Our focus is local news – however one defines it
KAREN PETERSON; Executive editor
It sounds so simple: Our primary mission is to provide local news.
But our recent survey of area residents indicates it may be more complicated than that. It turns out, what’s “local” to one person may not be “local” to another.
We hired American Opinion Research to conduct hundreds of telephone and online interviews this fall with adults in our readership area. We surveyed both TNT readers and nonreaders, asking them dozens of questions about where they get their news and what they think about our products. The information will help us form a strategy for better serving readers.
Here was one of the questions: “When you think about the term ‘local’ news, do you generally think about news from
Here is how people responded:
• The Puget Sound area – 27 percent.
• The Seattle area – 16 percent.
• The South Sound – 12 percent.
• The Tacoma area – 16 percent.
• Your own and neighboring communities – 12 percent.
• Your local town/community – 10 percent.
• Other – 4 percent.
• Don’t know – 2 percent.
“Adults market-wide have a relatively regional view of local news,” our researchers reported. “More than 4 in 10 define it as the Puget Sound area or the Seattle area. Sixteen percent define local news as being from the Tacoma area. Only 10 percent define local as being from their community or town.”
Even when we singled out respondents from Pierce County, “the Puget Sound area” tied with “the Tacoma area” as their first choice. The South Sound and Seattle areas tied for third, with the fewest respondents defining “local” as their own town or neighboring communities.
Does that mean we’ll be shifting reporters out of Tacoma, Puyallup and other Pierce County communities to cover the greater Puget Sound area? Not at all.
Clearly, people here have an interest in news beyond the county line, but much of that is commodity news available from lots of sources. Through The Associated Press and our media partnerships, we can gather and share that news with readers. But we’ll keep our reporters focused on telling the stories that happen here because no one else is telling them. You can’t get them anywhere else.
And we may add a word to our primary mission: to provide unique local news.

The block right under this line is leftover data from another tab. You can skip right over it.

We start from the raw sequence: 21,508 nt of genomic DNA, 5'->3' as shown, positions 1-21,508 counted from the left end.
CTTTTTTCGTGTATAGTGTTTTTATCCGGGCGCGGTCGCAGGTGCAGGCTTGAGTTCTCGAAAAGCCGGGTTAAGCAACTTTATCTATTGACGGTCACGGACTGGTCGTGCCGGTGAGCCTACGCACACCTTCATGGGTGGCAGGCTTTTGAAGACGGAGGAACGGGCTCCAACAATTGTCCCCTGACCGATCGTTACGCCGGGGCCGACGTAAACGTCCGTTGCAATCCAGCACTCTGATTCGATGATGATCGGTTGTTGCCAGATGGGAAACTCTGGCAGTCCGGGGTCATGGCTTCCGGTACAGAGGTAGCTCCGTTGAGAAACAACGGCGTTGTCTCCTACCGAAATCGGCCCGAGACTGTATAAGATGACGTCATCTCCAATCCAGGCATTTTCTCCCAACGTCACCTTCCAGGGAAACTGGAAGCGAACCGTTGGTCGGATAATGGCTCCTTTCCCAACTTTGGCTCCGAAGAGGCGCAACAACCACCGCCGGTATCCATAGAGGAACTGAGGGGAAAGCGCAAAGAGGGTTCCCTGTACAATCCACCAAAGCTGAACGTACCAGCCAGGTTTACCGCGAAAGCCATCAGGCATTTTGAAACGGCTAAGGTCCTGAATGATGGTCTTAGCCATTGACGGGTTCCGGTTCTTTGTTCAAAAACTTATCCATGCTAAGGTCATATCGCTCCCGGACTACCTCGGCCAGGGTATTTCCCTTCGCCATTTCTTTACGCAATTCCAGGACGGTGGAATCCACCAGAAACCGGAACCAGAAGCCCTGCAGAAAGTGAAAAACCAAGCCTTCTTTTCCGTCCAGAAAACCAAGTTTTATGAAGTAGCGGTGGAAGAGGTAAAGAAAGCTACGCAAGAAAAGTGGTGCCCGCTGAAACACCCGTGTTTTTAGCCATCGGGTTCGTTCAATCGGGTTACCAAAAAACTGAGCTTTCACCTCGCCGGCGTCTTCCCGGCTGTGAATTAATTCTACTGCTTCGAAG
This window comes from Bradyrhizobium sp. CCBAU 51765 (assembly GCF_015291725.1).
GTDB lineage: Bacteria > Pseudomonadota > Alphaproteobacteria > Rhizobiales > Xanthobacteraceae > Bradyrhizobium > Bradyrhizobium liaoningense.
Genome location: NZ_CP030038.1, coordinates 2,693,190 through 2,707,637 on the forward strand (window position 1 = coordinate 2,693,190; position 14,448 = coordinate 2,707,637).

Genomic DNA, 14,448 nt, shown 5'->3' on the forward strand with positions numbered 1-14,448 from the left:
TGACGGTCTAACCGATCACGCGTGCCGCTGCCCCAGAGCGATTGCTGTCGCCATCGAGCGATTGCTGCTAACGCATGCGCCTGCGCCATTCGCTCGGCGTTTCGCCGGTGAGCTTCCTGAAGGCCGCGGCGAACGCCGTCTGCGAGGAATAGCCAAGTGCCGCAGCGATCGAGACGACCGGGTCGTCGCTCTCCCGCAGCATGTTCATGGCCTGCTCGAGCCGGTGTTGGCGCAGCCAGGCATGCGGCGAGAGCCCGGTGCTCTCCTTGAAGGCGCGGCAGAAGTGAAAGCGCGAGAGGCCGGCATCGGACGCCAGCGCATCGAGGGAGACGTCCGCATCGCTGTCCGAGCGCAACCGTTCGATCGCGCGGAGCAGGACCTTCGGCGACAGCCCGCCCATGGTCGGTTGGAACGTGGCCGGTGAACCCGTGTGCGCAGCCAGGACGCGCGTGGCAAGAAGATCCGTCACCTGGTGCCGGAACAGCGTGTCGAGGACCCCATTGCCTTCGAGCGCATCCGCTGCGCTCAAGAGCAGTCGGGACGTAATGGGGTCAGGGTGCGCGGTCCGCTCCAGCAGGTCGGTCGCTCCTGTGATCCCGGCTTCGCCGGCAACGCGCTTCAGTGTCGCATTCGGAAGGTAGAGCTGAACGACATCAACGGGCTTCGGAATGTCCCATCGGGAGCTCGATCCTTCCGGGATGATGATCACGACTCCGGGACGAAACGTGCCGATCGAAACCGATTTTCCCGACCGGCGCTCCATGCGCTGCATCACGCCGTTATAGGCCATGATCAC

If you’d like to tell us how you define local news, take the Hot Button poll at thenewstribune.com
DID YOU HEAR ABOUT
I love it when a reader e-mail or phone call starts with those four words. Generally, what comes next is a news tip.
Two great stories we published last week started with reader tips.
A Nov. 8 e-mail from reader Dave Churchman started like this: “Have you ever seen what a $466,666.67 parking spot looks like? Here are six of them. Right here in semi-rural Puyallup!”
Churchman included pictures of six cars parked in the Sound Transit lot in Puyallup that was upgraded at taxpayer expense to hold more than 200 cars.
The e-mail led East Pierce County reporter Sara Schilling to do her own reporting, which resulted in this headline on Wednesday’s front page: “Transit lot lacks cars: $3 million spent, but few commuters use it.”
On Tuesday, an e-mail from TNT Reader Panel member Craig Miller began, “Have you heard anything about copper thieves ransacking the copper wire in the control house of the Murray Morgan Bridge two weekends ago?”
We had not.
Reporter Rob Carson called the city and started asking questions. Our headlines in Thursday’s paper read: “Copper thieves jam bridge in place. Murray Morgan: Control mechanism damaged and can’t easily be repaired.” The cost to taxpayers will be as much as $300,000.
If you’d like to become an honorary TNT reporter, share your news tip by calling 253-597-8688 or e-mailing us at newstips@ thenewstribune.com
TV BOOK UPDATE
Our new, bigger Sunday TV book was a hit with readers last week. Comments to our reader representative were overwhelmingly positive. Readers said they liked the sports listings, movie capsules and 24-hour color grids, although some would like us to tone down the color. We’re working on that.
Even with two weeks left to sign up, more than 200 TNT subscribers who weren’t getting the TV book have decided to add the new version to their subscriptions. Call us at 1-800-289-8711 if you’d like to do the same.
Karen Peterson: 253-597-8434